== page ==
The American Research University from World War II to World Wide Web: Governments, the Private Sector, and the Emerging Meta-University
Forty years after Clark Kerr coined the term multiversity, the American research university has continued to evolve into a complex force for social and economic good. This volume provides a unique opportunity to explore the current state of the research university system. Charles M. Vest, one of the leading advocates for autonomy for American higher education, offers a multifaceted view of the university at the beginning of a new century. With a complex mission and funding structure, the university finds its international openness challenged by new security concerns and its ability to contribute to worldwide opportunity through sharing and collaboration dramatically expanded by the Internet. In particular, Vest addresses the need to nurture broad access to our universities and stay true to the fundamental mission of creating opportunity.
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academia academic Alice Gast American archives ARTstor basic believe beneﬁt Berkeley budgets campuses Clark Kerr classiﬁcation colleges and universities competition conﬂicts corporate cost countries decades difﬁcult donors DSpace economic endowment engineering education established excellence faculty federal government federal research ﬁelds ﬁnancial aid ﬁnancial support ﬁnd ﬁrst ﬁve ﬂow Foundation fundamental funds gifts Global Meta-University goal graduate grants higher education iLab important increasingly industry intellectual property interactions international students Internet issues JSTOR knowledge laboratories materials ment Meta-University Michigan million mission MIT OCW MIT OpenCourseWare MIT’s multiversity need-based ofﬁcers OpenCourseWare opportunity partnerships percent philanthropy PLoS president private universities professor programs projects public and private public universities research universities role scholarly schools scientiﬁc communication signiﬁcant Silicon Valley sities speciﬁc students and scholars teaching tion tuition U.S. universities United Vannevar Vannevar Bush versity visas World Wide Web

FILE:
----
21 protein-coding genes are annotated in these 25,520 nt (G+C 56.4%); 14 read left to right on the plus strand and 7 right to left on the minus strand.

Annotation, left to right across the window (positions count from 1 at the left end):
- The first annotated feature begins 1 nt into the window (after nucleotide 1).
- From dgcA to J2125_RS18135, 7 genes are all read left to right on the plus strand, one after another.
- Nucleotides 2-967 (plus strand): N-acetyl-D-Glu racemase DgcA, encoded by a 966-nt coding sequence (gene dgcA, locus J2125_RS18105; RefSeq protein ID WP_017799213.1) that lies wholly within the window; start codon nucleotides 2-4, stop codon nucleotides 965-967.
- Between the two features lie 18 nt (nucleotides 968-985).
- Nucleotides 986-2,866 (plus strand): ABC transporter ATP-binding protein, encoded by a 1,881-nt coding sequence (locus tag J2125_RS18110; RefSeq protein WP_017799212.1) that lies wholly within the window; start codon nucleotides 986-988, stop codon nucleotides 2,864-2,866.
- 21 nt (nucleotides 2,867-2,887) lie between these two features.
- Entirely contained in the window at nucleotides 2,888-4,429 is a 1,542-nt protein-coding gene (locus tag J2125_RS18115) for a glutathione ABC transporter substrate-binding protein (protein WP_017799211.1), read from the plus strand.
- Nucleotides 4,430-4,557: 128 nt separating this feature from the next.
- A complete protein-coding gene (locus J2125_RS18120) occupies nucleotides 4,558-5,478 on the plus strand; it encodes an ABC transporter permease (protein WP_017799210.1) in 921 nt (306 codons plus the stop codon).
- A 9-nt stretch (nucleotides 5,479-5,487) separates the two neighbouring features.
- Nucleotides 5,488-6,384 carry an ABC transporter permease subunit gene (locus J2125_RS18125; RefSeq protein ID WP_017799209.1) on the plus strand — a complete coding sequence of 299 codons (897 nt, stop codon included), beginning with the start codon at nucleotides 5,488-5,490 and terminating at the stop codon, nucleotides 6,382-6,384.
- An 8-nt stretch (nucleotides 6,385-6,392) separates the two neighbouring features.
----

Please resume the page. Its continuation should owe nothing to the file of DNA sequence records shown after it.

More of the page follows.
Page vii - New frontiers of the mind are before us, and if they are pioneered with the same vision, boldness, and drive with which we have waged this war we can create a fuller and more fruitful employment and a fuller and more fruitful life.
Page vii - ... industries, is the number of trained scientists available. The training of a scientist is a long and expensive process. Studies clearly show that there are talented individuals in every part of the population, but with few exceptions, those without the means of buying higher education go without it. If ability, and not the circumstance of family fortune, determines who shall receive higher education in science, then we shall be assured of constantly improving quality at every level of scientific...